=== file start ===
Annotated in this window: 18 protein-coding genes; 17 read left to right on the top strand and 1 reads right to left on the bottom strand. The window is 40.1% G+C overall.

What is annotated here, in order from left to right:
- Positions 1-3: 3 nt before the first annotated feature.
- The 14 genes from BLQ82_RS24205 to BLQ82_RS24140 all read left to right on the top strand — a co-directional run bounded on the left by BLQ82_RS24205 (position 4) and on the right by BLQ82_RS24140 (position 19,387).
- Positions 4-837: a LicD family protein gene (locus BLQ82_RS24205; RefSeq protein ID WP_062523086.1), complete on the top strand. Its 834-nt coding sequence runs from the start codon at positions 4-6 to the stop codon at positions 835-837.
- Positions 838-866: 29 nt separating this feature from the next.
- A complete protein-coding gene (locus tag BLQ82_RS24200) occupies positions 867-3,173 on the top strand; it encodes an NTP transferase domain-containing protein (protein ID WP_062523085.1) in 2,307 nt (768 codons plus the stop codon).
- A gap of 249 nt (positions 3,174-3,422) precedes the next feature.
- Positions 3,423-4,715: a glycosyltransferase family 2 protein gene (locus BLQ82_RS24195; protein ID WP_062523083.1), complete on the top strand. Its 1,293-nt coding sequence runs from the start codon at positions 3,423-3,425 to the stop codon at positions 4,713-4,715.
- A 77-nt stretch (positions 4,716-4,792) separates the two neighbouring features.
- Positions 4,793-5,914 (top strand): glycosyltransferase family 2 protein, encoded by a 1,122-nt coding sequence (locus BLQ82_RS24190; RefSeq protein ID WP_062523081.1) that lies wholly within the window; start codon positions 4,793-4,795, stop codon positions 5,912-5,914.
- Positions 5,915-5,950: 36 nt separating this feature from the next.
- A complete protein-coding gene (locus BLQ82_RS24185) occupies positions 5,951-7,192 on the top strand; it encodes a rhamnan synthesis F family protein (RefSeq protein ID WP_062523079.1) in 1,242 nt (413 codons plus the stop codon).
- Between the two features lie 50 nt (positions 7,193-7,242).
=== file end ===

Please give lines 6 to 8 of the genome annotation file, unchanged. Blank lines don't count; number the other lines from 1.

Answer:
- Positions 838-866: 29 nt separating this feature from the next.
- A complete protein-coding gene (locus tag BLQ82_RS24200) occupies positions 867-3,173 on the top strand; it encodes an NTP transferase domain-containing protein (protein ID WP_062523085.1) in 2,307 nt (768 codons plus the stop codon).
- A gap of 249 nt (positions 3,174-3,422) precedes the next feature.